Wanna know what hues to adjust when photographing people of color with darker skin tones? We have some suggestions that may be helpful to you!
This one isn’t travel or budget-related, but it’s one of the most searched questions related to our blog. When it comes to darker skin tones like my own, there aren’t as many presets or resources available. Even when it comes to stock images, you’ll find more stock images with people with fair complexions than those without. While this isn’t the photographers’ fault, it does speak to the fact that there is a need for more diverse products that support diverse clientele.
But presets aren’t one size fits all, so what if you have a preset and there’s still some adjustments to be made? Where do you begin and what hues should you immediately look towards to ensure that you are highlighting the beautiful tones of your subject?
Technically, you can always increase the saturation, but I’ve noticed that does not always solve all of my issues since the saturation will immediately increase the contrast of all of the colors in your photograph – something you may not want.
So how do you enhance the color of the subject in your photograph while keeping the photograph light and airy?
IDENTIFY THE UNDERTONE
This would be my biggest tip to you that will ensure you’ll be able to do this faster is to pay attention to the undertones. In fact, I’d recommend doing this first before adjusting anything else. I’ve noticed that not many people do this and it makes a difference in whether a skin tone is embraced or if it’s washed out. Everyone has undertone colors. There are some people who have yellow undertones, some red, and some orange. These undertones can become more pronounced depending on the setting and the equipment you have. The faster you can identify the undertone of your subject, the easier it will be to figure out which colors you should embrace. This is a great resource for determining what the undertone of your client is.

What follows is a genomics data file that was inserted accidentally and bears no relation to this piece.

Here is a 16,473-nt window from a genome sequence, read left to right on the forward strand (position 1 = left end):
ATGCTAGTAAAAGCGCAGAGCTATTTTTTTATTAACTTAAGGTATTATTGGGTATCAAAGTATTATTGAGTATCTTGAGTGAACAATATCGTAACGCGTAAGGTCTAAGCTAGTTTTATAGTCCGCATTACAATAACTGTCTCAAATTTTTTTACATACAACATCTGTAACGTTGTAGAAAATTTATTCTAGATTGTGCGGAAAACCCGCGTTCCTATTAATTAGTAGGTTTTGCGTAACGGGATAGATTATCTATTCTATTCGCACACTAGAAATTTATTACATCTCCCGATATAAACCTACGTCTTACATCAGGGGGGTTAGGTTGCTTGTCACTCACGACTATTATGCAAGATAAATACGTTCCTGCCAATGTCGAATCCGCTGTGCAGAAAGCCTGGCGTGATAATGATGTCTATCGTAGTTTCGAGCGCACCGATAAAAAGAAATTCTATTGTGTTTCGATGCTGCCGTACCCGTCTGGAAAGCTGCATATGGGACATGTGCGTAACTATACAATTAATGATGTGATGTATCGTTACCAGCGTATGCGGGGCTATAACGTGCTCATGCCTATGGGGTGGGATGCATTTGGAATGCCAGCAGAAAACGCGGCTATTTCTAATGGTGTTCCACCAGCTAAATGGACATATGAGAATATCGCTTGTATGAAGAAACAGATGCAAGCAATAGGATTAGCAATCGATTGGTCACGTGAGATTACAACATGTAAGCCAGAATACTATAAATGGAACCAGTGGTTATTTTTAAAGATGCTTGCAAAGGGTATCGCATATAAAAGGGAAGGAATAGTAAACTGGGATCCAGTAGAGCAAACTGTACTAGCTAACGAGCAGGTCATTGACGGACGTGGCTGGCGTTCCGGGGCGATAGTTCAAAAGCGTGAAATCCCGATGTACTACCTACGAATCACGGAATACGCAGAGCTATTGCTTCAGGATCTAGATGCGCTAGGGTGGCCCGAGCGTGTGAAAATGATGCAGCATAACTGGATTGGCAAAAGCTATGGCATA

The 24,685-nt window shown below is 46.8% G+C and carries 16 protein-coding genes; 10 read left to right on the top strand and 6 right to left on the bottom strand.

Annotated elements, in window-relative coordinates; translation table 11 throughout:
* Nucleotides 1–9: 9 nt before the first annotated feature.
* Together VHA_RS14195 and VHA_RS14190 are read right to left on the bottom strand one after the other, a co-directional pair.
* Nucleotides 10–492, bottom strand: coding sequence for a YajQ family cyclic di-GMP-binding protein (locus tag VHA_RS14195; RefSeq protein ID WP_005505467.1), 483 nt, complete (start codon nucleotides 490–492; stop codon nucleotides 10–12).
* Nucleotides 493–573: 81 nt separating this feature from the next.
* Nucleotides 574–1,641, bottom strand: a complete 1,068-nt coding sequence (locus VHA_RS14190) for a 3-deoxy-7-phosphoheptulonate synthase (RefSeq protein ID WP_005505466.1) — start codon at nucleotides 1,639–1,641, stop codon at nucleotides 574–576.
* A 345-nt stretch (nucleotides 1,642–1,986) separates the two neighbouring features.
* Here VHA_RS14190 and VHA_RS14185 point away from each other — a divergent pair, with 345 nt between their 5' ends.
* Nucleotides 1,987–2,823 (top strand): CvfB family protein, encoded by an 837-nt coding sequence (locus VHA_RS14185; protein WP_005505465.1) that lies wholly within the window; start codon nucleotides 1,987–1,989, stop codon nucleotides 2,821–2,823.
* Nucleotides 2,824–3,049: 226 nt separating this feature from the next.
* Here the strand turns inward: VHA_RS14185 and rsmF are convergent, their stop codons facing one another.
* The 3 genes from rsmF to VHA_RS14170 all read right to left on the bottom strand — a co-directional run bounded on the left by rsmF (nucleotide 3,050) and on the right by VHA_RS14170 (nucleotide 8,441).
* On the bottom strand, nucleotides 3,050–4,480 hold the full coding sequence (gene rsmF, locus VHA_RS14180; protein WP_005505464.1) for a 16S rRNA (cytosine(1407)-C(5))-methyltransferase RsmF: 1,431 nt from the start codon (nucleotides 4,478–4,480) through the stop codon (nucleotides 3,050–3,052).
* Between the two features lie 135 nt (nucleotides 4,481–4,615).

Now that you’ve identified the undertone, here’s the colors that I tend to adjust the most when editing photography where myself or someone else with a similar tone is in them.
Depending on the skin tone and undertone of your subject, I would recommend playing with the purple hue. The idea is you want to enhance the color of their skin a little more since sometimes playing around with the shadows and the exposure of a photograph can wash people of color out. This is particularly useful for someone who has a darker complexion to keep them from appearing washed out in photographs. Often times, depending on the lighting and the feel I am hoping to accomplish in the photograph, I will adjust this hue. For example, the photo on the right uses more blueish/purple adjustments than the photograph in the middle where I was hoping to highlight my warmer tones.
This probably goes without saying, but one of the first hues I go to when editing photographs is the red one. This is especially great if you are photographing someone who has a red undertone. Just adjust it slightly to the left to enhance the reds a little more, stopping right where it’s only a slight enhancement. You do not want to turn someone’s face red or highlight any blemishes, but you do want to enhance the undertone below it.
If you have someone with a yellow undertone or someone is being photographed in an area where there’s a lot of sunlight, I’d recommend adjusting this as well. I’d recommend bringing this item a little further to the left so it’s less pronounced unless you’re noticing that the subject you are shooting looks very, very grey. Normally though, once you raise the shadow, exposure and white settings, you do not need to increase the yellow.
Orange is another go-to of mine when editing my photography. Typically for darker tones, I will bring the setting a little more to the right so the orange is a little deeper. I sometimes also will adjust this for photographs where I am taking pictures of my husband, who sometimes has orange undertones in photos.
We hope this post is as helpful for you as adjusting these hues have been for our photographs! If you’d like more tips, presets (both free and paid) feel free to browse our preset shop and/or subscribe to our newsletter below!
What are some of your favorite hues to use when editing photography to highlight and enhance skin tones?